Berklee Blogs

First-hand accounts of the Berklee experience

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Real World: Nashville (Part 3)—Don’t Run from an Imperfect World

In early 2018, alumna Eva Cassel answered the call of the muse and left a steady restaurant job in Nashville in order to take her songwriting skills and habits to new heights. What follows below is part three of a series chronicling her experience. (Read parts one and two)

By Eva Cassel B.M. ’17

Eva Cassel and band rehears before filming a music video

Gearing up to film the video for “Don’t Run.”

In a perfect world I would report a successful week of writing a song a day, inspired and uplifted. But if the world were perfect, I’d have nothing to write about. I’m going to be real with y’all, I did not write a song a day. I could make excuses, but life will always get in the way if I let it. Wallowing in guilt is just an easy way out; I constantly have to stop myself from diving head first into that whirlpool. Having the energy to forgive myself has been an essential part of getting my butt to the chair and writing. One verse, chorus, or idea is better than nothing. It was hard not to feel defeated, but feeling defeated isn’t the point—writing is.

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Famed Keyboardist Greg Phillinganes Puts It All in Perspective

At a recent master class cosponsored by Red Bull, keyboardist Greg Phillinganes worked with students in real time to help their performance skills and musicianship, as well as offer career advice. Berklee blogger Chandler Dalton shares her reflections about this special event.

Greg Phillinganes (center) poses with the student performers who participated in his Red Bull master class.

Greg Phillinganes (front, center) poses with the student performers who participated in his Red Bull master class.

Before anyone even stepped out onto the stage, there was an air of childlike excitement in the David Friend Recital Hall. Greg Phillinganes, the charismatic Toto keyboardist with a history of working with household names such as Stevie Wonder and Bill Withers, was about to impart knowledge onto an audience of hopeful composers and performers, and play in a full band of Berklee students. I couldn’t help but feel the pure thrill from some of my classmates that were about to watch their hero play alongside their peers, and it was yet another reminder of the symbiotic relationship between performers and their audience.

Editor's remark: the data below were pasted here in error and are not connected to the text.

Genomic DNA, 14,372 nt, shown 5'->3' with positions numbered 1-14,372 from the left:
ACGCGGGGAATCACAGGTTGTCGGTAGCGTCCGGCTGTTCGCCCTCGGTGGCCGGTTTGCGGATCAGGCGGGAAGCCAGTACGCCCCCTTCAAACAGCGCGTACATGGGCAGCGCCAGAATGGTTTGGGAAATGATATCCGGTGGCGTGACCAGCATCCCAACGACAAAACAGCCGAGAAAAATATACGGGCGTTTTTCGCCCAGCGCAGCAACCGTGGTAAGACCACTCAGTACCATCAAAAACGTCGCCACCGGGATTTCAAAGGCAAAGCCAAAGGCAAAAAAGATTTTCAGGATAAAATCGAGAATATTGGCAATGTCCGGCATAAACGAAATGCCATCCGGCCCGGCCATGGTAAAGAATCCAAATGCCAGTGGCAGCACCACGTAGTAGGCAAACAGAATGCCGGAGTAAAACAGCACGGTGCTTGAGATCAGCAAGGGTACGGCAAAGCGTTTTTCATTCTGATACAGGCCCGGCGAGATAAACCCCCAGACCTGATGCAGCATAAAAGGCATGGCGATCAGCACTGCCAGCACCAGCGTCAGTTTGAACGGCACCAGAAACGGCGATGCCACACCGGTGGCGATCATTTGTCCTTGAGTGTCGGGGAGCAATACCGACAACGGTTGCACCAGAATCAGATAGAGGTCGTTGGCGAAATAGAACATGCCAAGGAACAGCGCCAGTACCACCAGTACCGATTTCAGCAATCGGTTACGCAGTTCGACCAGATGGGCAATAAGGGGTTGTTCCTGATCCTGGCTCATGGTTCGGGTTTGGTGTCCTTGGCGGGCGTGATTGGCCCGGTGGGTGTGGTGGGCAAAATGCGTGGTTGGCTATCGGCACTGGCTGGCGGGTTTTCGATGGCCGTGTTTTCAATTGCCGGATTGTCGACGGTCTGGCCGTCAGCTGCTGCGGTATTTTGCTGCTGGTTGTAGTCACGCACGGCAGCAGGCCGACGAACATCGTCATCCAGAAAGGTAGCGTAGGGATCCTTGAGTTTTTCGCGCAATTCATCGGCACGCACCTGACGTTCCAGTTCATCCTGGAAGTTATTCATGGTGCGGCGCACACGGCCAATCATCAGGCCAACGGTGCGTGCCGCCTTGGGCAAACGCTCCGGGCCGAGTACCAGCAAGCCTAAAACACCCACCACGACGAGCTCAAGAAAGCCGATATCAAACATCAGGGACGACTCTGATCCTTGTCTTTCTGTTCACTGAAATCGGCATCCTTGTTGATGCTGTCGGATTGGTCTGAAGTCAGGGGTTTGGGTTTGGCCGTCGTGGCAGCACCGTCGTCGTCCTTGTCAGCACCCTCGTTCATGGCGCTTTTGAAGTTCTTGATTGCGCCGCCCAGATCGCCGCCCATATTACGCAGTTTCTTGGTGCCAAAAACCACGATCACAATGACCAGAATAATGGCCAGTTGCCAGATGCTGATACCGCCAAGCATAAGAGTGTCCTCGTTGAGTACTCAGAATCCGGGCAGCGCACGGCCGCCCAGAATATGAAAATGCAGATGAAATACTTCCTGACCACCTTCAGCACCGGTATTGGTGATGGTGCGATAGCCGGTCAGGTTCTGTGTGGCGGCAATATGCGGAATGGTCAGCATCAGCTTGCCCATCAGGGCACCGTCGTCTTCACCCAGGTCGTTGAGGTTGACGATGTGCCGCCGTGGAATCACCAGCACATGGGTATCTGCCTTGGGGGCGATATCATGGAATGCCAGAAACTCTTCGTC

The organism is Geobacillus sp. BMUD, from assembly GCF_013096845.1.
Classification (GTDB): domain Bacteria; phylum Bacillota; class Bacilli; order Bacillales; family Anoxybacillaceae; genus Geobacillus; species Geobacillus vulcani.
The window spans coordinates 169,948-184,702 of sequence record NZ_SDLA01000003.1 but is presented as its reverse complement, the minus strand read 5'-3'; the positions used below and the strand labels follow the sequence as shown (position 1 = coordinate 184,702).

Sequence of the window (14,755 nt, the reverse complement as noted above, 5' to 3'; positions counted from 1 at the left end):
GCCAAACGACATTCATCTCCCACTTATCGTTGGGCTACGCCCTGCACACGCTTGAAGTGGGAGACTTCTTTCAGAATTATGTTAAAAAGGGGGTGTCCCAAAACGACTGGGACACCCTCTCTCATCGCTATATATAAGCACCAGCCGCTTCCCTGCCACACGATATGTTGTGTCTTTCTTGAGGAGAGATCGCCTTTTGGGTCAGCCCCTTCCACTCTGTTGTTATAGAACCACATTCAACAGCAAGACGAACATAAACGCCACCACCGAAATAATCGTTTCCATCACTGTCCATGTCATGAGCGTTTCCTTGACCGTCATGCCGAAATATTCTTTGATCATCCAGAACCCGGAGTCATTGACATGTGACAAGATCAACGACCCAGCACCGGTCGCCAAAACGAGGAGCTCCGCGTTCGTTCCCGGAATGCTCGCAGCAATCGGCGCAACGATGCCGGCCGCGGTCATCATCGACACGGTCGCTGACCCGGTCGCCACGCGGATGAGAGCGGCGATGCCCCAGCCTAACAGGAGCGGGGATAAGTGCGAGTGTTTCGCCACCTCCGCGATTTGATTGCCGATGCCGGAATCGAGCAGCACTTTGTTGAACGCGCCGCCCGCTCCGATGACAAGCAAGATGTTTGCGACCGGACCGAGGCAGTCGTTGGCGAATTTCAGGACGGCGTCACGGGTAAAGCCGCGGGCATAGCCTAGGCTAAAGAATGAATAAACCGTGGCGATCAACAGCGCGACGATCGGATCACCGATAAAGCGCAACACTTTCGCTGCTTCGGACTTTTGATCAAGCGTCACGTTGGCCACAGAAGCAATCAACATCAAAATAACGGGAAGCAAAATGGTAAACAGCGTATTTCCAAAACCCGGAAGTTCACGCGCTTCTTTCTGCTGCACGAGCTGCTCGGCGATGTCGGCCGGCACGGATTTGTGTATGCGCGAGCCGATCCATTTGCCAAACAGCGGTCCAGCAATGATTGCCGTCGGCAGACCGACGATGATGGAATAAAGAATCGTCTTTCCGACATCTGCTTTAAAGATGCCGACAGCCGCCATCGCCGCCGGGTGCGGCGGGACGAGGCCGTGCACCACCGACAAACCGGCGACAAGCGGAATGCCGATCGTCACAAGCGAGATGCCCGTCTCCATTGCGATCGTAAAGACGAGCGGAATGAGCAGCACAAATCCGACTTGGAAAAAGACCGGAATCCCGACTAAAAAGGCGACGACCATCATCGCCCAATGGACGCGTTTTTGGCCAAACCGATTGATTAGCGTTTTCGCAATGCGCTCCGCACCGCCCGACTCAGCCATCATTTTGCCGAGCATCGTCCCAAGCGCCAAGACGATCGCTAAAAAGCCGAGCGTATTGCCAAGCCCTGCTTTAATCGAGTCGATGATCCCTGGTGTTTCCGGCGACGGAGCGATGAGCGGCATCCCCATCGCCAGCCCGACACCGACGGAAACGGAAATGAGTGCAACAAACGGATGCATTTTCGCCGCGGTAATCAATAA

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Discovering Fado: Touring and Recording with Mariza

In fall 2017, bassist Lucy Clifford got the chance to record and tour with Portuguese fado sensation Mariza. Clifford reflects on the experience in the following selections from a travel journal she kept. You can also read the full version.

By Lucy Clifford ’16

Mariza poses with her 2017 touring band

The Mariza band, from left: Joao Frade, Mariza, Lucy Clifford, Luis Guerreiro, Pedro Joia

I was fortunate enough to accompany Mariza on her latest tour of the U.S., and in doing so, learned about the world of fado, a music in which Mariza can easily be described as the world’s reigning artist of today. I quickly gathered that no one has embraced fado with greater charisma than Mariza, and was amazed at how her, and the brilliant players that accompany her, have been reinventing its traditions. It was an opportunity that I am forever grateful for, and can sincerely say that not one concert went by on this tour where I didn’t learn something new about fine musicianship, fado, and its charming home – Lisbon, Portugal.

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Real World: Nashville (Part 2)—Breathing New Life into Writing Habits

In early 2018, alumna Eva Cassel answered the call of the muse and left a steady restaurant job in Nashville in order to take her songwriting skills and habits to new heights. What follows below is part two of a series chronicling her experience. (Read parts one and three).

By Eva Cassel B.M. ’17

Eva Cassel writing song ideas in her notebook

The artist in her natural habitat.

Results are in folks: there is nothing like a little bit of unemployment to spark some inspiration. While reveling in freedom, I’ve thought “I would be happy if I never had to work again.” Fortunately, that’s a lie. I am working. I spend my days learning and exercising my writing muscle, working to improve my craft. I may not be getting paid, but I am investing in myself.

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Small Steps to a Big Future: Advice from Natalia Nastaskin

By Katyayani Krishnan

Natalia Nastaskin

Natalia Nastaskin, head of U.S. music operations for United Talent Agency

Natalia Nastaskin moved to the USA from the Soviet Union with her family at the age of 8. Her family was extremely poor, but every Friday, her parents would give her and her brother a treat: a dollar for pizza slices. Her brother spent his 50 cents on slices and soda, and she’d save hers to buy records. She’d play each record on repeat, and with her English-To-Russian dictionary, learn the translation and pronunciation of every word on the record – teaching herself how to speak English; albeit at first, her vocabulary was somewhat limited to love and heartbreak.

Nastaskin was this year’s featured guest at the 25th Zafris Lecture series, sponsored by the Music Business/Management Department, and it was an absolute honor to get to hear her story firsthand. As she spoke of her life and professional journey, all I could notice was how resolute and unswerving she was, whether it was about her struggles or her successes.

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